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High Strength Lightweight Nanocomposite from Domestic

Solid Waste
Masturi1,2), Anggi Puspita Swardhani1), Euis Sustini1), Minsyahril Bukit1), Mora1),
Khairurrijal1), and Mikrajuddin Abdullah1,*)
1

Physics Department of Mathematics and Natural Sciences Faculty


of Institut Teknologi Bandung
Jalan Ganeca 10 Bandung 40132 Indonesia
2
Physics of Mathematics and Natural Sciences Faculty
Universitas Negeri Semarang
*)
E-mail: din@fi.itb.ac.id

Abstract. The issue of waste problems needs innovative efforts to solve. One of them is solid waste utilization as
nanocomposite using polyurethane (PU) polymer as matrix. Beside using solid waste as filler, nanosilica is also added to
improve the material strength of composite-produced. These materials were mixed by simple mixing with variative
compositions, and then hot-pressed at 30 MPa and 100C for 30 minutes. From compressive strength test, it was found
that composite with composition 2:8 of PU and solid waste has optimum compressive strength, i.e. 160 MPa. Into this
optimum composition, nanosilica then is added to improve the compressive strength and found that at composition
1:40:160 of nanosilica, PU and solid waste, the composite has optimum compressive strength 200 MPa, or increases
25% of that without nanosilica. The composite-produced is also lightweight material with the density is 0.69 g/cm3.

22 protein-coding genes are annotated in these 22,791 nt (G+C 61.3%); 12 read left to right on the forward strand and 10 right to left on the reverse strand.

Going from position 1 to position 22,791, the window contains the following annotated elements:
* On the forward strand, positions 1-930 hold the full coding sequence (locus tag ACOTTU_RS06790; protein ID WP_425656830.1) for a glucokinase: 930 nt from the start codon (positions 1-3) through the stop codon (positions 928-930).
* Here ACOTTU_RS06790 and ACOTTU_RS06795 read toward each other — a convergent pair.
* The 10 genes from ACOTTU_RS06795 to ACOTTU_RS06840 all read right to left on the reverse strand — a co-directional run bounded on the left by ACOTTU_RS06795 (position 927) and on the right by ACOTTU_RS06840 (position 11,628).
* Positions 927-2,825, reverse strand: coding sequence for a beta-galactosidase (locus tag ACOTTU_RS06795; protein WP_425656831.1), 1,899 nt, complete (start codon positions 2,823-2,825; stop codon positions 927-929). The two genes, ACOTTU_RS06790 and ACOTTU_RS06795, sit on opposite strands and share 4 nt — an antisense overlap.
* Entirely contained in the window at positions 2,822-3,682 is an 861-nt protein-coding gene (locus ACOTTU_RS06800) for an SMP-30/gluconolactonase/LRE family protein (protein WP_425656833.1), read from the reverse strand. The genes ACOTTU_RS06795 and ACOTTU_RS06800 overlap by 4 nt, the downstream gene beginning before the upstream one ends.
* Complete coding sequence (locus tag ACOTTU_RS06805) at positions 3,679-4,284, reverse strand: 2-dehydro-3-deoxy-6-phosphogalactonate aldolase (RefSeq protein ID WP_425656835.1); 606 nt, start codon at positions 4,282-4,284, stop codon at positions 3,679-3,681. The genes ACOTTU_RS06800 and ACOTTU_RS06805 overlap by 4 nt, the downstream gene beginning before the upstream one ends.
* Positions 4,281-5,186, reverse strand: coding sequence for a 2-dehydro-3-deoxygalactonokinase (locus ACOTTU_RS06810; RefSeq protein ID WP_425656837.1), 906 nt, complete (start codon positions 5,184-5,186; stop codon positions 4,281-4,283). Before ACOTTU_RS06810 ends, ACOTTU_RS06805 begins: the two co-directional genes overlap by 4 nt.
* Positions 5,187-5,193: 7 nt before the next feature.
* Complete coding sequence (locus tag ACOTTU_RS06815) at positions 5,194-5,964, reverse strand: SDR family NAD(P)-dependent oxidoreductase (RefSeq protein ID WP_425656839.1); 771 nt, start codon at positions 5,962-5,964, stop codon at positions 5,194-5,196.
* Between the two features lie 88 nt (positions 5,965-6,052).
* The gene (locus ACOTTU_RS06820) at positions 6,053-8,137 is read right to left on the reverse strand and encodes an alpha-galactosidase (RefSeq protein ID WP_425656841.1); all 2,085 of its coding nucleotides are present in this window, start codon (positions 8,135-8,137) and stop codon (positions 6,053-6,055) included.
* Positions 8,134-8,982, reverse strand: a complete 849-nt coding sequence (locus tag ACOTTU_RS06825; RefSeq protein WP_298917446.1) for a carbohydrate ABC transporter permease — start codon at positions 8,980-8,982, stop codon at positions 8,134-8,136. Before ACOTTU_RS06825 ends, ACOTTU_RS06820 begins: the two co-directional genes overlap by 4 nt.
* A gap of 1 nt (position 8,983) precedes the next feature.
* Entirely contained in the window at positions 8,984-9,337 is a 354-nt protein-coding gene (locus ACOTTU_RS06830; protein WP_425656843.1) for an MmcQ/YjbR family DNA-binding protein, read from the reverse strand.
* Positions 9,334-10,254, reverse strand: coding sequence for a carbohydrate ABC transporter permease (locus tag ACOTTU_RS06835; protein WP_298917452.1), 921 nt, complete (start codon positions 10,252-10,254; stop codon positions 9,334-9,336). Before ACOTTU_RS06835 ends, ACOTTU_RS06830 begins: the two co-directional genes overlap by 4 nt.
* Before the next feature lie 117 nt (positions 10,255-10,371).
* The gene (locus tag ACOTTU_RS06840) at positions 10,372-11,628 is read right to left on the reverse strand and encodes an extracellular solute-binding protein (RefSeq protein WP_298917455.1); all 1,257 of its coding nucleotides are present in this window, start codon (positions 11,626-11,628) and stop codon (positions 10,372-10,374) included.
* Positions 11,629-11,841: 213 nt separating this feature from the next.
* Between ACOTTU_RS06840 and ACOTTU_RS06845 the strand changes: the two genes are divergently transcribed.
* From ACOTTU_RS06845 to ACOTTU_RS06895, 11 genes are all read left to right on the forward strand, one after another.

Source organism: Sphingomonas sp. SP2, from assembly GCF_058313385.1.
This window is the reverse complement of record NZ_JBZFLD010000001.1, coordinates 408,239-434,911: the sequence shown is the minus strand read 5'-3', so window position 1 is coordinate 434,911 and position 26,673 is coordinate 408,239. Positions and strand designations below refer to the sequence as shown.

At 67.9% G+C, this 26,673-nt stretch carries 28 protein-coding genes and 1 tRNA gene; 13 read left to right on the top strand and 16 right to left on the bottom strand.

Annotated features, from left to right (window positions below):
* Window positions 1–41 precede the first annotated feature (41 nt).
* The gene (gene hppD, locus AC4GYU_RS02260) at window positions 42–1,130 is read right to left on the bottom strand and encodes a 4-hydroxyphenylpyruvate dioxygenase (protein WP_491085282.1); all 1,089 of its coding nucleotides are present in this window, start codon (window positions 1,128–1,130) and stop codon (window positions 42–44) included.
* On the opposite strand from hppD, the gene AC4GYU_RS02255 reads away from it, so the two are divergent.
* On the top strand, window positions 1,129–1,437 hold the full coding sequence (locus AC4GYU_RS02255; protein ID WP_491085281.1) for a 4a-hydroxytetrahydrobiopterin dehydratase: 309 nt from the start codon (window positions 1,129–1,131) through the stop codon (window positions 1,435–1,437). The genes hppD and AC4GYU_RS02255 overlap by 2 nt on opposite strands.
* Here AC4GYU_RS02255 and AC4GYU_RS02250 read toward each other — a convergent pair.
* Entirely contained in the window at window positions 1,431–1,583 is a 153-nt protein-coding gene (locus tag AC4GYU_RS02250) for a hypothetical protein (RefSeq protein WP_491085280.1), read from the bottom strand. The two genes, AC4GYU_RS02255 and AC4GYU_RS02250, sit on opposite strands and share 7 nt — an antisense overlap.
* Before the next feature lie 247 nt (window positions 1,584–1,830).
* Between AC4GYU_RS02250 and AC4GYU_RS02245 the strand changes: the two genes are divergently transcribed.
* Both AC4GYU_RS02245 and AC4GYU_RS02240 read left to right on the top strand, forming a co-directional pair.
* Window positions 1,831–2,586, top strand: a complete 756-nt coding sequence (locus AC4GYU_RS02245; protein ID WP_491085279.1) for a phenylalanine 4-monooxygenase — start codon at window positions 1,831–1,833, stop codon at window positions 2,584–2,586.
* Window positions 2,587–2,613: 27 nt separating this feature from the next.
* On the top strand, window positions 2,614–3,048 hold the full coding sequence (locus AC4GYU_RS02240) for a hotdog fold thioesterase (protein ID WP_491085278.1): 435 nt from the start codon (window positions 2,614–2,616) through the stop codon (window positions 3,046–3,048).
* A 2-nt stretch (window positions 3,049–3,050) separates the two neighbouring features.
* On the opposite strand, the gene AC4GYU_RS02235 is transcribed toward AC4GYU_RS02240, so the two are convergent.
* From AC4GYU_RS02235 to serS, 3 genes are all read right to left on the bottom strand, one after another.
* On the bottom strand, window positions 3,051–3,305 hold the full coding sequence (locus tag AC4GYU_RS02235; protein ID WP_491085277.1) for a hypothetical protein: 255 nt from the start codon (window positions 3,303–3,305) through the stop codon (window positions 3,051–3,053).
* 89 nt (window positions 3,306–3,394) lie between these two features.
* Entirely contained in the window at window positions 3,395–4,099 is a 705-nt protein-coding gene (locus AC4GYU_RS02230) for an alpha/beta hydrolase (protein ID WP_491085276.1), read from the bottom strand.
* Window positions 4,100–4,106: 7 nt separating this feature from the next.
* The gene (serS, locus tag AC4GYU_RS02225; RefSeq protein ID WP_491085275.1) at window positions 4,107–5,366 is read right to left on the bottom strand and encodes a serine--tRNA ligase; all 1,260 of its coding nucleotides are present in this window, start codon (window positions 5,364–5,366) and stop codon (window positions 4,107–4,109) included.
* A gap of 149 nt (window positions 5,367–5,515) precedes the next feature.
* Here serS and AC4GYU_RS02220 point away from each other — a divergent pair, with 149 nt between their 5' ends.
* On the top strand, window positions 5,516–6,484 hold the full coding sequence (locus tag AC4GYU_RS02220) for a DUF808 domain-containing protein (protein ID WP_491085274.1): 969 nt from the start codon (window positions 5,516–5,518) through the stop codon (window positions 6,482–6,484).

Keywords: composite, polyurethane, nanosilica, solid waste, compressive strength.

PACS: 81.05.Qk, 78.67.Sc, 81.40.-z.


composite6 and
composite7.

INTRODUCTION
The rapid growth of solid waste unbalanced
with the decomposition needs more creative and
innovative utilization efforts. One of them is
processing to be composite material competes the
woods. It is very prospective effort and has high
strategic advantages. In one side it becomes solution of
solid waste problem and other side, it can reduce
woods usage so that it can contribute in environment
conservation. Some research related this have been
done, such as leaf-waste composite using epoxy resin
and nanosilica1, agriculture waste composite using
silica2 and paper and leaf waste composite using
polyvinyl acetate resin and nanosilica 3.
One of the polymers often be used as matrix
is polyurethane (PU). It is made by combining polyol
and diisocyanate in certain composition4. PU is
thermoplastic polymer with excellent strength, so that
it has been used as composite matrix, especially to
produce composite with excellent strength, such as in
organoclay
nanocomposite5,
Portland
cement

carbon

fiber-interlayered

fabric

FIGURE 1. Monomer of polyurethane

In otherside, silica has been used as filler or